BATON ROUGE (WVUE/LSU REVEILLE) - The House rejected a hotly debated bill Tuesday that would have opened up closed waters for public access and navigation.
The bill, which failed 58-38, essentially would have allowed recreational fishermen to fish in some privately owned waters and waterways without fear of legal consequences.
After spending two hours of debate on an unusually large number of amendments, it became clear that representatives were simply was too divided on the issue to have much chance.
Some of the most prominent concerns included the ways people could build structures to block waterways, the liability of property owners and even how to define "running waters."
Amendments addressing all of these issues were considered, a few which were adopted. However, the bill's sponsor, Rep. J. Kevin Pearson, R-Slidell, complained that a number of the amendments were just "poison pills" to help kill the bill.
Others, like Rep. Barry Ivey, R-Central, felt the bill was simply too intrusive on landowners.
Essentially, the private waters that would have been affected by the bill were those that are connected to state waters or waterways subject to coastal tide activity.
This would have been significant, as there are a large number of coastal marshes and swamps in the state that meet these requirements and are privately owned.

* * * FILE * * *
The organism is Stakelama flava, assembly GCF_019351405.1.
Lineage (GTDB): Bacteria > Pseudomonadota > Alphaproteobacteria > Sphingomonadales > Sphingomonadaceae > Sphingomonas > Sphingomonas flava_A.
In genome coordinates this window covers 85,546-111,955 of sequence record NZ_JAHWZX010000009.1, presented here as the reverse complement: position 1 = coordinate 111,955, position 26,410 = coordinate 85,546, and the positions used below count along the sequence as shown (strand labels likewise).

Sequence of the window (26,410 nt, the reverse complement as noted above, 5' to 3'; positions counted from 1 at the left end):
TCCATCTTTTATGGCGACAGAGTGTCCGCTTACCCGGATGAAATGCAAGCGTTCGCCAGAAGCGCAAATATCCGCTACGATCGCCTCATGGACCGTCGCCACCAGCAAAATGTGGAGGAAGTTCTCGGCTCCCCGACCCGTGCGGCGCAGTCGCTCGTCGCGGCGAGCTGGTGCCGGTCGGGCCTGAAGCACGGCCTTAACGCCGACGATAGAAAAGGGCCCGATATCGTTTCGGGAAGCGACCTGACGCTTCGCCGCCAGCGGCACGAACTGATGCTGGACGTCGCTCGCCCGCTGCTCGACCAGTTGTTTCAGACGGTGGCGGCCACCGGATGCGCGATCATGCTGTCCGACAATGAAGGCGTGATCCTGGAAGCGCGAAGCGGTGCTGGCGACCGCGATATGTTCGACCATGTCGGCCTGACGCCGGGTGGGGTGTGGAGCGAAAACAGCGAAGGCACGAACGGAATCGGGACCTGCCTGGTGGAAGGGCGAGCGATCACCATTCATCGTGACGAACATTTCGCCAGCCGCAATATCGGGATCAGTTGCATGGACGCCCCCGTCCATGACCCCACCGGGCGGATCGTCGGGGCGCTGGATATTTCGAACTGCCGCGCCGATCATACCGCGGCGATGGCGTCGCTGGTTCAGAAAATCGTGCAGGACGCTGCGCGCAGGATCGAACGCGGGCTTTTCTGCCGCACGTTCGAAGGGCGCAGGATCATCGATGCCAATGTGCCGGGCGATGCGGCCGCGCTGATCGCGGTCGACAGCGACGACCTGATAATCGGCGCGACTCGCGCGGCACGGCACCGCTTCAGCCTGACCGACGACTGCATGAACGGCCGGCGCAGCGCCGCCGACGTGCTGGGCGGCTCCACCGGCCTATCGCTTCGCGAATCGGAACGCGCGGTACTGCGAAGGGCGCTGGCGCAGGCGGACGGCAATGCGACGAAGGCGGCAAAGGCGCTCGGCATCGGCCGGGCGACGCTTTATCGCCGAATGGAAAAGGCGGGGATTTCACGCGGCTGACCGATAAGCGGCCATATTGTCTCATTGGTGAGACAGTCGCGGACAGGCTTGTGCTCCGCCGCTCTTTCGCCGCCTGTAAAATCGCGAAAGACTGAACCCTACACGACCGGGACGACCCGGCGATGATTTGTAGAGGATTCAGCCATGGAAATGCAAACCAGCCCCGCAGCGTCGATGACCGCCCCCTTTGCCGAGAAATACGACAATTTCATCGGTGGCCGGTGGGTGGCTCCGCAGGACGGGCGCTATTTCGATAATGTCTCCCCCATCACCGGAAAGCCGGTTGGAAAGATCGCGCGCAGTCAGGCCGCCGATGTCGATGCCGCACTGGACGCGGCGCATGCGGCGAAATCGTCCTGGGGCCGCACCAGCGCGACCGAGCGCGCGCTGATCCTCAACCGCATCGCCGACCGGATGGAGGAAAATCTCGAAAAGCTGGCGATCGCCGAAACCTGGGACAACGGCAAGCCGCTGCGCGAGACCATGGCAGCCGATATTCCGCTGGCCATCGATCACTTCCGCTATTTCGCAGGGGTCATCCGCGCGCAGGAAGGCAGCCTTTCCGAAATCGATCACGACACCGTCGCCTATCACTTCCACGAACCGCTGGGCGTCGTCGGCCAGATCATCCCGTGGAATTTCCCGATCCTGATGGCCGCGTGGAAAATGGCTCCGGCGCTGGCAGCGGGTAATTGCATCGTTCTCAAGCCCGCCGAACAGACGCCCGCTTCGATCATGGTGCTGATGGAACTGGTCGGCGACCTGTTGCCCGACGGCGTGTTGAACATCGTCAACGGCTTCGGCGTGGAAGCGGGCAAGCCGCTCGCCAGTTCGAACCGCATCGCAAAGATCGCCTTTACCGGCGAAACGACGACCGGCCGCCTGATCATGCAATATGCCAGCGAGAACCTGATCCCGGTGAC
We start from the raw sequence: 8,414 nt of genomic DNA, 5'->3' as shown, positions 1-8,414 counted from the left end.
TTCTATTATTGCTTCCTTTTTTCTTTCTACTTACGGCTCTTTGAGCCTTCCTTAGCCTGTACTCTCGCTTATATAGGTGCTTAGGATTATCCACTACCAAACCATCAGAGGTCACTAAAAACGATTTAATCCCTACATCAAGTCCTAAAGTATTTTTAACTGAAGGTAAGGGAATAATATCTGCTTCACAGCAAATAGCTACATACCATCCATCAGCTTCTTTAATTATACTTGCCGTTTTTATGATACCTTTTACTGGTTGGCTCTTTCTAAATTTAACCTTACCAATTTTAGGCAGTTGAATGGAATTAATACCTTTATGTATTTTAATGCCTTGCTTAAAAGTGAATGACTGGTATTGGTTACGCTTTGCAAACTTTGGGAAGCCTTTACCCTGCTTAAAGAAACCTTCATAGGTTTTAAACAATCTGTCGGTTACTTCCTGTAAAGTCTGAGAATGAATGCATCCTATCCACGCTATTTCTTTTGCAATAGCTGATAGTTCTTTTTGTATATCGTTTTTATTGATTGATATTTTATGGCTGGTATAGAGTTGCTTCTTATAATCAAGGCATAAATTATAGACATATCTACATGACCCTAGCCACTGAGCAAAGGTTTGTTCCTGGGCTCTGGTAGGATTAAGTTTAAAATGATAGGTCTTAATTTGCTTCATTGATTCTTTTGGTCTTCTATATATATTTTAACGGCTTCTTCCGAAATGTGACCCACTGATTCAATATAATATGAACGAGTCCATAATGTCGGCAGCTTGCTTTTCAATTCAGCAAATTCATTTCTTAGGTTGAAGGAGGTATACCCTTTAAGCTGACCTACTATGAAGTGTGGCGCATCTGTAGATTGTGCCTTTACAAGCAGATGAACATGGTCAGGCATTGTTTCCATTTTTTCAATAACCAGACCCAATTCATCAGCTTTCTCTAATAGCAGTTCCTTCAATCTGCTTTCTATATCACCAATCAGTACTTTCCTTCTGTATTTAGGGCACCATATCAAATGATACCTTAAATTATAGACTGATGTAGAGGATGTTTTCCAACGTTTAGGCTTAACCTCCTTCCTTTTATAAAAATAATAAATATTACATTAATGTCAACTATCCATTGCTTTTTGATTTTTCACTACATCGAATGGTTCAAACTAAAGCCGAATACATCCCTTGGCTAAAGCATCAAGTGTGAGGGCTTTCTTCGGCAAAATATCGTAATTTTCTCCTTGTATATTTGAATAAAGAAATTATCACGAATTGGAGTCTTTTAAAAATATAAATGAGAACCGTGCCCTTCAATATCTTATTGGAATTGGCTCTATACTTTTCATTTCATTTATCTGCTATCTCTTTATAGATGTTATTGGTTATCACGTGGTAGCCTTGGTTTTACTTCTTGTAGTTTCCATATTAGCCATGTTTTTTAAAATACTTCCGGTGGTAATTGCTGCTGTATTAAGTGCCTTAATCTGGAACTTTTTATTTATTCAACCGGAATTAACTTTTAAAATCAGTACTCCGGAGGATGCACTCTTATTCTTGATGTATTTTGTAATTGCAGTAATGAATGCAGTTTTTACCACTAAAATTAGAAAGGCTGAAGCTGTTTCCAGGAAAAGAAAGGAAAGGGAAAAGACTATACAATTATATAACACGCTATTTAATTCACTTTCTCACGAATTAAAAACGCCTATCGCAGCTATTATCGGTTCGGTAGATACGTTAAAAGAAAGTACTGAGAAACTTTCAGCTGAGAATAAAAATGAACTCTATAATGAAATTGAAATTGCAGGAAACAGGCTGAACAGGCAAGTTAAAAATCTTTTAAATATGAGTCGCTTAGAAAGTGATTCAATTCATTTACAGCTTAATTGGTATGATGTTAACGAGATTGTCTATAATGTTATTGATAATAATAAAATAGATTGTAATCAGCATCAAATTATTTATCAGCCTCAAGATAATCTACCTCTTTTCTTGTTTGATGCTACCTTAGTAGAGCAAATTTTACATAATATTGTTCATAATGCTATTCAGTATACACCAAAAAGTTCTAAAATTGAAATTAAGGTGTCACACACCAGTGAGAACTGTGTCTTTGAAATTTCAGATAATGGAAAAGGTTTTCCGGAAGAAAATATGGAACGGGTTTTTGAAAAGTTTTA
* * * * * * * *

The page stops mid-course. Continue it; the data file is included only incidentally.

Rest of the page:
While the land underneath and surrounding the water can be owned privately, the water itself--as well as its aquatic life--is classified as state property.
However, trespassing laws have allowed private owners to file charges against boaters and anglers accessing the property. Pearson said his primary concern in proposing the bill was to eliminate this risk for recreational fishermen.
"This bill was never, ever about access to any land," said Pearson. "We are trying to allow Louisiana, which once was called the sportsman's paradise, to remain the sportsman's paradise."
"We can't remain the sportsman's paradise when you have someone fishing in southern Louisiana and getting a ticket for trespassing on property that he doesn't even know is private," he added.
Pearson also said he had reached out to landowners about the bill but had received less-than-enthusiastic responses from them.
"I have not had any assistance there, it's just, 'We're going to kill the bill,'" he said.
While the public would have been able to access the waterways, the ownership of the land would not have been affected. Owners also would have retained limited liability if their properties was used by others for recreational purposes.
A previous version of the bill allowed for an exemption from the law in areas in which obstacles impeding navigation were constructed by a private landowner before March. That was amended to require a permit from the Department of Natural Resources before the bill was killed.
According to Louisiana Sportsman magazine, B.A.S.S., a prominent fishing organization, had said it would stop hosting tournaments in Louisiana tidewaters that appeared to be public waterways if recreational fishermen were at risk of arrest.